Lack of motivation can be one of the biggest barriers to taking control of our careers. It’s all too easy to find ourselves stuck, in jobs that are sapping our energy, stressing us out and not allowing us to achieve our potential.
No matter what career stage we are at, it is so easy to build a web of de-motivating thoughts that can become a mental cage, keeping us firmly stuck. If you are in this gang you might recognise these thoughts:
- I don’t have time
- I’m too busy/tired/stressed to think…
- There aren’t any jobs out there that pay well enough/are local enough/give me the hours I need
- I might fail…
- There will be too much competition
- Maybe things aren’t so bad here anyway
- I don’t know where to start
- My family need me
- I’m not qualified enough
- I’m not confident enough
- I’m not that kind of person
These thoughts flit through our minds whenever we think about career change, and we don’t do anything about it.
Think about how much you have done to actively manage your career in the last few months. Have you learnt a new skill, made some professional contacts, looked at job ads, updated your CV, researched an organisation you are interested in, used social media to build your brand, taken on a challenging project to raise your profile? If the honest answer is that you have not done very much, chances are that motivation is your biggest barrier.
It is worth noting that you can have different levels of motivation for different activities. You might be very motivated to get fit, but less motivated to learn to play the ukulele. You might be super motivated to do a good job for your employer, but less motivated to look after your own career.
Motivational interviewing theorists, Miller and Rollnick, identify two components to motivation – knowing the change is important and believing that you can successfully make the change. If your beliefs in either of these areas are negative, then motivation to change will be low. So, if I am really fed up with job and think it is important to get a new one, but don’t feel confident that I can actually succeed, motivation will be low. Motivation often hits a low point after people have applied for a few opportunities and been rejected, as confidence dwindles. Alternatively, I might be quite content in my job and confident I can get a new one if I need, so motivation may also be low, because career management doesn’t seem important to me (and I may be lapsing into a state of complacency).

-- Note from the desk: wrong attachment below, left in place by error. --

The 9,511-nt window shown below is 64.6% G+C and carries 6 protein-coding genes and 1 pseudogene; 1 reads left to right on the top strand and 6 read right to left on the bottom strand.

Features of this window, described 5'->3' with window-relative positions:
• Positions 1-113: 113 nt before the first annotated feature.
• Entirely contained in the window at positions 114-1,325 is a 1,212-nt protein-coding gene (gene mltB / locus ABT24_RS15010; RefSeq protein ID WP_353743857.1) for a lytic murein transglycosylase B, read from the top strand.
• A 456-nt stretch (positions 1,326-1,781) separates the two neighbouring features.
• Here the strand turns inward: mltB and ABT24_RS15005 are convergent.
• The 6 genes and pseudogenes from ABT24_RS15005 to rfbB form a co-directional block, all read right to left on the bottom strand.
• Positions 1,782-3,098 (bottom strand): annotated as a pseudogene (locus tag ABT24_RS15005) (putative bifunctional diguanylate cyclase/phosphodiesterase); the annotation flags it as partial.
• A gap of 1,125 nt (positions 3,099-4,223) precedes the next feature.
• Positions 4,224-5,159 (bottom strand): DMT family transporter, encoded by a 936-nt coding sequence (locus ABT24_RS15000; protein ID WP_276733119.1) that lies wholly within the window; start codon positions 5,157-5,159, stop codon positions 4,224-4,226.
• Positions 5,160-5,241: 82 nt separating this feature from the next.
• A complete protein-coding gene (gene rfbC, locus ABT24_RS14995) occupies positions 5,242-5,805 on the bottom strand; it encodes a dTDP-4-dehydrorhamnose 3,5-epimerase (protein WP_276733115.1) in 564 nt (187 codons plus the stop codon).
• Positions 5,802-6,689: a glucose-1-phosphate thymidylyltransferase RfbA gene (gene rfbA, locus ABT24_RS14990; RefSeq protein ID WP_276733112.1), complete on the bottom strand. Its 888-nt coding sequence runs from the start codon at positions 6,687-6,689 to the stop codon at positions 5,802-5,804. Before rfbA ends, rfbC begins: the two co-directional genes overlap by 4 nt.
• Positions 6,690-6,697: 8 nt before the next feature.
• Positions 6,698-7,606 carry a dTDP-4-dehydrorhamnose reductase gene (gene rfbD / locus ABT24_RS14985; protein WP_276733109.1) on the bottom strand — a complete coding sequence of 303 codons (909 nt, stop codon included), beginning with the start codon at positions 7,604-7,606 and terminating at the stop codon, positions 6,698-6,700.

Motivational Interviewing is an approach which builds on an empathic relationship between the helper and the person being helped, and there are a range of excellent questioning techniques which the helper can use.
Meditation can also be a very powerful tool to help build motivation. The beliefs that we have (no jobs out there, not qualified enough) can seem very real and concrete, and can weave together in our minds to form a solid barrier to progress. These thoughts may even be operating below the level of our conscious awareness if we are not in the habit of noticing our thought patterns.
Meditating can help us to notice the thoughts that pop up in our minds. In sitting quietly and listening to the chatter of our minds it can be quite disturbing to realise how many negative and self-limiting thoughts we have. These thoughts might be based on things that other people have said to us, negative experiences, or things that we say to ourselves. We often latch onto these negative thoughts and build a story around them, entrenching them in our belief system. Before we know it, we have deep seated beliefs that prevent us from getting started on making changes or cause us to give up easily.
A good activity to try in meditation is to imagine our minds are like the sky, and thoughts are like the clouds that float across it. They are temporary, and arise and disappear again. If we find ourselves getting involved with a thought and developing a story around it, we can notice this is happening, and then let the thought go. Because thoughts are temporary they do not have power over us. Just because we think them, it doesn’t mean they are true.
Practicing this meditation often can help develop a sense of spaciousness in our thoughts which can make room for new ideas, thoughts and ways of being. It can create the space for positive thoughts to creep in (“Maybe I could…” or “What if I tried…”).
Regular meditation over a period of time can help to dissolve that barrier of seemingly solid, permanent, negative thoughts which have woven together to prevent us moving forward.
I’m not aware of any research looking specifically on the impact of meditation on career motivation but there is plenty of research on the wider benefits of meditation. Combining meditation with career coaching/guidance could be a powerful combination for getting unstuck.